Editor’s note: John Warner, a venture capitalist and economic developer, blogs about innovation and education. He also puts on a venture and innovation conference each year in South Carolina called InnoVenture.

A recent post on BusinessWeek.com asked a very intriguing question:

“Why is it so hard to stimulate innovation inside big corporations, while at the same time VCs are awash in innovative business plans and people?”

We announced recently that Swamp Fox has merged with Jute Networks (in Asheville, N.C.) to help people and their organizations become more innovative and productive. Every day each of us gets real work done by working through small, critical networks of trusted colleagues. We have a few critical networks around various aspects of our work, a couple around social groups we are a part of, and one around our family. Even if our contact manager or a social networking site we use documents hundreds or even thousands of people we casually know, we really only work closely with a few dozen people at most on a regular basis.

The most fertile place for innovation is at the intersection of organizations and disciplines, but the organizational cultures and processes we live in tend to lock us into the silos of the people we know.

The BusinessWeek.com post observed:

“[A major] obstacle to innovation within the enterprise… is the company’s own internal structure or processes. The typical middle manager will always give you 10 reasons why they can’t take advantage of a great idea. In 9 cases out of 10, the issues are internal and not at all relevant to the business problem they are trying to solve. All they can see is that implementing the idea will make their job harder.

“In these cases where change management is required, a pilot project is typically the best approach. Assemble a small, engaged team; design and execute a manageable pilot project and then demonstrate and socialize your success. Once other managers within the company see what you have been able to accomplish, they will also want to jump on the success bandwagon. Another benefit: when change happens organically, people will be more committed than if it were imposed from above.”

This approach of creating a small, ad hoc team to get initial traction for a new idea is exactly right in our experience. A champion of an idea gets passionate about creating something new, for whatever reason, and reaches out to a small group of trusted colleagues to explore the idea. The champion defines what is essential for success, and then each member is brought into the group because of some distinctive expertise or resource he or she has.

A recent study at the Harvard Business School, The Silo Lives!, highlights the challenge that champions often face in organizing the type of cross-organizational or disciplinary team that is most likely to spark the most creative ideas:

“Although many companies aspire to promote easy interaction and coordination across departments, office locations, and pay scales, the "boundaryless" organization—like the paperless office—hasn’t materialized.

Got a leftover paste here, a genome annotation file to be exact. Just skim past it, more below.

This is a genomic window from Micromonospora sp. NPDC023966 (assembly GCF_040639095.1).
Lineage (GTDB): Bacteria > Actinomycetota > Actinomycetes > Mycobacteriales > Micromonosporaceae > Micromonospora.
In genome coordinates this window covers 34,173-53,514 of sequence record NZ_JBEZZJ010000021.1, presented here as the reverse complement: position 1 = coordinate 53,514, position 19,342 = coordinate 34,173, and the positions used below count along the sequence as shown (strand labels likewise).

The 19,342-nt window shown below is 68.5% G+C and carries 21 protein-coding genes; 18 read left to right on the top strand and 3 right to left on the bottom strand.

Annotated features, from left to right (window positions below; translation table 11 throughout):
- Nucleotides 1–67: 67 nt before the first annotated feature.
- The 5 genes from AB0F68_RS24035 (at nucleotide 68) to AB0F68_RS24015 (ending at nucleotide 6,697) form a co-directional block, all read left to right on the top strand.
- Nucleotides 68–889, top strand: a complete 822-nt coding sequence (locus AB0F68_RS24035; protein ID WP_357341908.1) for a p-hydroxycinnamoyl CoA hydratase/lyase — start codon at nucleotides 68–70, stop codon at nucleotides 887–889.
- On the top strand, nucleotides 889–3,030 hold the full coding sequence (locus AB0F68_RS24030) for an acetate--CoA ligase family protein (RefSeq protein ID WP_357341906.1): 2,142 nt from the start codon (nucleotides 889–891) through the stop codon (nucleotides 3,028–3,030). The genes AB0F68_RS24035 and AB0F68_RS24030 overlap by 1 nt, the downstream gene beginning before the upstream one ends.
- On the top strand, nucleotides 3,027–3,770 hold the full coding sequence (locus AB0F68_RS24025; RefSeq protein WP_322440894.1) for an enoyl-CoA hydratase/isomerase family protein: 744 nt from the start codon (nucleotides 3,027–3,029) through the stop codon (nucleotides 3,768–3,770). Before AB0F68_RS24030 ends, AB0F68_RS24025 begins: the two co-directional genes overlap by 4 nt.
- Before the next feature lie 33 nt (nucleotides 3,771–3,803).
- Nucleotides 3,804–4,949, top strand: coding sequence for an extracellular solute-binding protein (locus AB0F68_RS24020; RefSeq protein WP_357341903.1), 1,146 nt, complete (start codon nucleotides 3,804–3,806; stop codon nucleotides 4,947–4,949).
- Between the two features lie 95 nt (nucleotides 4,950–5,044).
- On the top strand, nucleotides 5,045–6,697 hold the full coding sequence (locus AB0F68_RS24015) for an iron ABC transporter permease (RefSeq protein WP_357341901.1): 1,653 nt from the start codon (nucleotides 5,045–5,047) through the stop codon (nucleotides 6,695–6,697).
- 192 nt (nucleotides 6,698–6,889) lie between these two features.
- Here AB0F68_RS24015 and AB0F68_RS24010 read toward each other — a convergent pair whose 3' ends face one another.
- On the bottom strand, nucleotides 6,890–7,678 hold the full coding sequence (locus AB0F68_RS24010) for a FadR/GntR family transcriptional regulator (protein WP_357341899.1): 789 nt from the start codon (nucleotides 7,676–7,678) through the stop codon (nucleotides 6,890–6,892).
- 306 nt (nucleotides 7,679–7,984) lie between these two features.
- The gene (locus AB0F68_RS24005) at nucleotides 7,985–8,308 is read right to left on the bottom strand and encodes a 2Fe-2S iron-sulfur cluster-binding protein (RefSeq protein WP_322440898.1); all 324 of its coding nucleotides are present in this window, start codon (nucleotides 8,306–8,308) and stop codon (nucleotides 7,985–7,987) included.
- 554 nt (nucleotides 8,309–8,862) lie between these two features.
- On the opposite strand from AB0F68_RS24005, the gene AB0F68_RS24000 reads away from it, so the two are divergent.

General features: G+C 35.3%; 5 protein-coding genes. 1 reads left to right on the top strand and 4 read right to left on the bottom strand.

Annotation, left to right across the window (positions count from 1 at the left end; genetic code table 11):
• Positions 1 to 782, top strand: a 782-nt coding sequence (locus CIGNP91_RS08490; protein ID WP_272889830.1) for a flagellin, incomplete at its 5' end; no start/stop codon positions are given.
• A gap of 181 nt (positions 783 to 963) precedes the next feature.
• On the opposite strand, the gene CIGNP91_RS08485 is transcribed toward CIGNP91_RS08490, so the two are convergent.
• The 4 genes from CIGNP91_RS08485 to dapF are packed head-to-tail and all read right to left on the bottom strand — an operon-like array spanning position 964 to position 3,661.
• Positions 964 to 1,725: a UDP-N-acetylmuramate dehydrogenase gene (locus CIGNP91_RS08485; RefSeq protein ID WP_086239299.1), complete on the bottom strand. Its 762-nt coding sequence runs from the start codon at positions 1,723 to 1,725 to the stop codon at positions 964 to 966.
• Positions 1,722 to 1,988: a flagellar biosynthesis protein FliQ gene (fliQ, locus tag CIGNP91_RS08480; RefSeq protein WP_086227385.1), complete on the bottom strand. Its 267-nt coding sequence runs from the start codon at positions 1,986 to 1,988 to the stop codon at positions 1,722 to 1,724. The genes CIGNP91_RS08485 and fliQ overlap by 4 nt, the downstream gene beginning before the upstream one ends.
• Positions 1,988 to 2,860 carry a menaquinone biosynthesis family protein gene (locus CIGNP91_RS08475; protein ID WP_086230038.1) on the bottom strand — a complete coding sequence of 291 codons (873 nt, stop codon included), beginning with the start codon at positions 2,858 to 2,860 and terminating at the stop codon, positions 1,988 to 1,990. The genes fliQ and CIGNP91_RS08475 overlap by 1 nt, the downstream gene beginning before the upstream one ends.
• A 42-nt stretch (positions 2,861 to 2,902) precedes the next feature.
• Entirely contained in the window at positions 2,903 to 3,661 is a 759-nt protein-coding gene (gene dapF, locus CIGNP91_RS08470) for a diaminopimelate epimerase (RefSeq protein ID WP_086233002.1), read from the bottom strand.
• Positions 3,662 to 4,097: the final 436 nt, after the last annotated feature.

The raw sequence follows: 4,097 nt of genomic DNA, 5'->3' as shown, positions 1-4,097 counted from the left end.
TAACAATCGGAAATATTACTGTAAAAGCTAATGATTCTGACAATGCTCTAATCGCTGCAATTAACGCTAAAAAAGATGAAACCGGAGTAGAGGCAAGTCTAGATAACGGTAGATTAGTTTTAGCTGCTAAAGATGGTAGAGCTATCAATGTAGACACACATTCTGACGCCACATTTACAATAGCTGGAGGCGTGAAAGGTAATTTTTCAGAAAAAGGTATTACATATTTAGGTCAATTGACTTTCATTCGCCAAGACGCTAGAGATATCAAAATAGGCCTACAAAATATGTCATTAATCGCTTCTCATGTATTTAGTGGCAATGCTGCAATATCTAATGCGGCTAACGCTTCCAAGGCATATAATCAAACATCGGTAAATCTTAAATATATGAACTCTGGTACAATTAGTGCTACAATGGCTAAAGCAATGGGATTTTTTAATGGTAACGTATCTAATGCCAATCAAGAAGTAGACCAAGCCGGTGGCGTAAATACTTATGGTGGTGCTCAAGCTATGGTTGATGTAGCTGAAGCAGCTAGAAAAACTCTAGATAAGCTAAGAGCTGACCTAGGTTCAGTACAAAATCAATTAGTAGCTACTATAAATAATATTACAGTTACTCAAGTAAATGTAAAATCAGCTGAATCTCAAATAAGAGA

“The corporate silo is alive and well.

“In an unnamed company with over 100,000 employees, the team analyzed over 100 million e-mails and 60 million electronic calendar entries over a three-month period. The results provide an unmatched look inside the "black box" that hides what Stuart calls the ‘soft wiring’ of previously invisible social networks….

“One of the intriguing findings from our analysis is that electronic and face-to-face interactions are near perfect complements. In other words, people talk to the very same people they email….

“Our analysis indicates that two people who are in the same SBU, function, and office interact about 1,000 times more frequently than two people at the company who are in different business units, functions, and offices, but are otherwise similar. Practically speaking, this means that there is very little interaction across these boundaries.”

Jute Network Relationship Manager is a web-based tool allowing each of us to manage and grow the critical networks of people that we do real work with every day. We don’t want to add hundreds of people to these critical networks; we can’t manage that many relationships effectively. What we want to do is leverage our close, trusted colleagues to identify those handful of people with distinctive expertise or resources outside our normal day to day contacts who can add real value to what we need to accomplish.

We’ll first integrate Jute NRM into the Swamp Fox Community and the InnoVenture Southeast Conference coming up in March 2009. There are over 2,200 online profiles in the Swamp Fox Community and over 600 people will attend InnoVenture. Jute is designed to help you figure out what handful of these people can add something valuable to you.

Beyond your involvement with Swamp Fox and InnoVenture, we hope you find Jute useful enough to incorporate it into the normal routine of managing and growing the critical networks where you get work done everyday. Ultimately we hope your colleagues who experience Jute through participating in your small groups find it a useful tool to adopt themselves.

We’re beginning to use Jute NRM internally now to run it through its paces. In about a month, we’ll begin using it to manage the Steering Committees who are producing the upcoming InnoVenture Forums and Conference. By March 2009 at InnoVenture Southeast, we’ll have a commercial version that is ready for the world.

Stay tuned. We think we’re onto something pretty special, and we’re really looking forward to seeing what you think.